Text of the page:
8 Article Pancreatectomy with venous resection for pT3 head adenocarcinoma: Perioperative outcomes, recurrence pattern and prognostic implications of histologically confirmed vascular infiltration. 2017

Malleo, Giuseppe / Maggino, Laura / Marchegiani, Giovanni / Feriani, Giovanni / Esposito, Alessandro / Landoni, Luca / Casetti, Luca / Paiella, Salvatore / Baggio, Elda / Lipari, Giovanni / Capelli, Paola / Scarpa, Aldo / Bassi, Claudio / Salvia, Roberto. ·Unit of General and Pancreatic Surgery, Department of Surgery and Oncology, The Pancreas Institute, University of Verona Hospital Trust, Italy. Electronic address: giuseppe.malleo@aovr.veneto.it. · Unit of General and Pancreatic Surgery, Department of Surgery and Oncology, The Pancreas Institute, University of Verona Hospital Trust, Italy. · Unit of Vascular Surgery, Department of Surgery and Oncology, University of Verona Hospital Trust, Italy. · Department of Pathology and Diagnostics, University of Verona Hospital Trust, Italy. · Department of Pathology and Diagnostics, University of Verona Hospital Trust, Italy; ARC-NET Research Center, University of Verona Hospital Trust, Italy. ·Pancreatology · Pubmed #28843714.

ABSTRACT: BACKGROUND: The outcomes of pancreatectomy with superior mesenteric vein (SMV) or portal vein (PV) resection have been mixed. This study investigated the morbidity and mortality profile after SMV-PV resection in comparison with standard pancreatectomy. Furthermore, we assessed whether tumors with histologically proven SMV-PV infiltration differ from other pT3 neoplasms in terms of recurrence pattern and survival. METHODS: All patients with a pT3 head adenocarcinoma resected from 2000 to 2013 were analyzed retrospectively. In the SMV-PV resection group, information on venous wall status was obtained through pathologic reports. Standard statistical methods were used for data analysis. RESULTS: The study population consisted of 651 patients, of whom 81 (12.4%) underwent synchronous SMV-PV resection. Venous resection was not associated with a higher rate of postoperative complications (60.5% versus 50.2%) and mortality (1.2% versus 1.1%) in comparison with standard pancreatectomy. Vascular infiltration was confirmed pathologically in 56/81 patients (69.1%). The median disease-specific survival of the entire population was 27 months (95% CI 24.6-29.3), with a 5-year survival rate of 20.5%. The median recurrence-free survival was 18 months (95% CI 15.0-20.9). On multivariate analysis, ASA score, preoperative pain, Ca 19-9 levels, tumor grade, R-status, lymph-vascular invasion, N-status, and adjuvant therapy resulted to be survival predictors. Similarly, Ca 19.9 levels, R-status, and N-status were predictors of recurrence. SMV-PV infiltration was not a significant prognostic factor. CONCLUSION: Morbidity and mortality rates of pancreatectomy with SMV-PV resection are comparable with standard pancreatectomy. Pancreatic head adenocarcinoma with histologically confirmed SMV-PV infiltration does not segregate prognostically from other pT3 tumors.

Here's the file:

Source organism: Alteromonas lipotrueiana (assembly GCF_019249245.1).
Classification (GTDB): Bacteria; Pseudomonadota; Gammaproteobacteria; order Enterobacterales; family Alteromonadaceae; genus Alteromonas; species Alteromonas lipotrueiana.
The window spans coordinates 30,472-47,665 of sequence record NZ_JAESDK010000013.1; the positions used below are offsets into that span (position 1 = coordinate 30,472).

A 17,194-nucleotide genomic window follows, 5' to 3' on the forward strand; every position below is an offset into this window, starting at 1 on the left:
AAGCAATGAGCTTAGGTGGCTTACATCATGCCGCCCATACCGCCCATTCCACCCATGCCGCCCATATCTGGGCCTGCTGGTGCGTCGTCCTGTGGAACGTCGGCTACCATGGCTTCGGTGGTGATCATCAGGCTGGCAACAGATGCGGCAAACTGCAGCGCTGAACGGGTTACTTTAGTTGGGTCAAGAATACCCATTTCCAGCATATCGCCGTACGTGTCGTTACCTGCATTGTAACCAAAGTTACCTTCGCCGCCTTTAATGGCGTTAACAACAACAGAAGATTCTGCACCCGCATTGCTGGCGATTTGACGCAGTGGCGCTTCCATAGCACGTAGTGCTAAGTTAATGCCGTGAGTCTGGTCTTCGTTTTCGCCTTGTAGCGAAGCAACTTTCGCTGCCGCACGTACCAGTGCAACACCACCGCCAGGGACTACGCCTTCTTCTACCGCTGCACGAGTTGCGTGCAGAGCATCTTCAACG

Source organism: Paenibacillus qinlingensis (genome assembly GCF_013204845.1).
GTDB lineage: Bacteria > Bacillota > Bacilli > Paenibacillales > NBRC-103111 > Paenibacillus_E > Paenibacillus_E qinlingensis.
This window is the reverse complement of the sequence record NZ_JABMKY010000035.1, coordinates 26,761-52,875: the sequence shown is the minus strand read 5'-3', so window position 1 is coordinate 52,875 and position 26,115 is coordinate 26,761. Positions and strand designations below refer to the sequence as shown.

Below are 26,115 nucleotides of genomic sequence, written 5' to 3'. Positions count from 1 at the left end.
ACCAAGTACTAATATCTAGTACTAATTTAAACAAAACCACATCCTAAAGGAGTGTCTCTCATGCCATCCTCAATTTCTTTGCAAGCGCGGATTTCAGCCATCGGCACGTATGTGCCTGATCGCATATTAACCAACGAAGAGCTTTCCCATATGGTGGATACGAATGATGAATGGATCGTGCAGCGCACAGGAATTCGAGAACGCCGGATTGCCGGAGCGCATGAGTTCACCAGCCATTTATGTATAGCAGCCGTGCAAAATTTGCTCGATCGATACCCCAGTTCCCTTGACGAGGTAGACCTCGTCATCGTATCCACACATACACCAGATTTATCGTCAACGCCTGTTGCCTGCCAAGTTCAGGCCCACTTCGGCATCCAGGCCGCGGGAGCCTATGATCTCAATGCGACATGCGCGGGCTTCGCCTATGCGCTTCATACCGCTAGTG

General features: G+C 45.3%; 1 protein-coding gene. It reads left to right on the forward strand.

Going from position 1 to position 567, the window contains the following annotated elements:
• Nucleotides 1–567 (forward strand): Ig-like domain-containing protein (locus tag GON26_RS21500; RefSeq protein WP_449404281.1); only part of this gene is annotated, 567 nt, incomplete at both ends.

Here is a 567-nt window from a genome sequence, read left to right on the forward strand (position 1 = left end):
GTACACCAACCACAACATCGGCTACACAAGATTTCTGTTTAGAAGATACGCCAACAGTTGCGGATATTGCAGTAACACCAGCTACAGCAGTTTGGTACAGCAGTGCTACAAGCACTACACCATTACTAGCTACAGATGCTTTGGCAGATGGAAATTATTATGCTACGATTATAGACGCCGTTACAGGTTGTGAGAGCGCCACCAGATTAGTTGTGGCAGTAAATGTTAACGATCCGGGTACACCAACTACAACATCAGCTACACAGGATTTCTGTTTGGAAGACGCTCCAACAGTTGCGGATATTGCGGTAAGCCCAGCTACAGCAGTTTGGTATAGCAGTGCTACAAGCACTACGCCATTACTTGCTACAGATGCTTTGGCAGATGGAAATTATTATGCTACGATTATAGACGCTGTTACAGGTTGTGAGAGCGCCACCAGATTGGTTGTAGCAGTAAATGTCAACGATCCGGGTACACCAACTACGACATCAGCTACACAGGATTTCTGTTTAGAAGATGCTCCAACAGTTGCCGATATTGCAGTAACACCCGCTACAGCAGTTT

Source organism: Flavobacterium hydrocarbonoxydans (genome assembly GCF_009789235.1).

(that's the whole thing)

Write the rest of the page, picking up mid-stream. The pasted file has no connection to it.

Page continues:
9 Article Pancreaticoduodenectomy in patients ≥ 75 years of age: Are there any differences with other age ranges in oncological and surgical outcomes? Results from a tertiary referral center. 2017

Paiella, Salvatore / De Pastena, Matteo / Pollini, Tommaso / Zancan, Giovanni / Ciprani, Debora / De Marchi, Giulia / Landoni, Luca / Esposito, Alessandro / Casetti, Luca / Malleo, Giuseppe / Marchegiani, Giovanni / Tuveri, Massimiliano / Marrano, Enrico / Maggino, Laura / Secchettin, Erica / Bonamini, Deborah / Bassi, Claudio / Salvia, Roberto. ·Salvatore Paiella, Matteo De Pastena, Tommaso Pollini, Giovanni Zancan, Debora Ciprani, Luca Landoni, Alessandro Esposito, Luca Casetti, Giuseppe Malleo, Giovanni Marchegiani, Massimiliano Tuveri, Enrico Marrano, Laura Maggino, Erica Secchettin, Deborah Bonamini, Claudio Bassi, Roberto Salvia, General and Pancreatic Surgery Department, Pancreas Institute, University and Hospital Trust of Verona, 37134 Verona, Italy. ·World J Gastroenterol · Pubmed #28533664.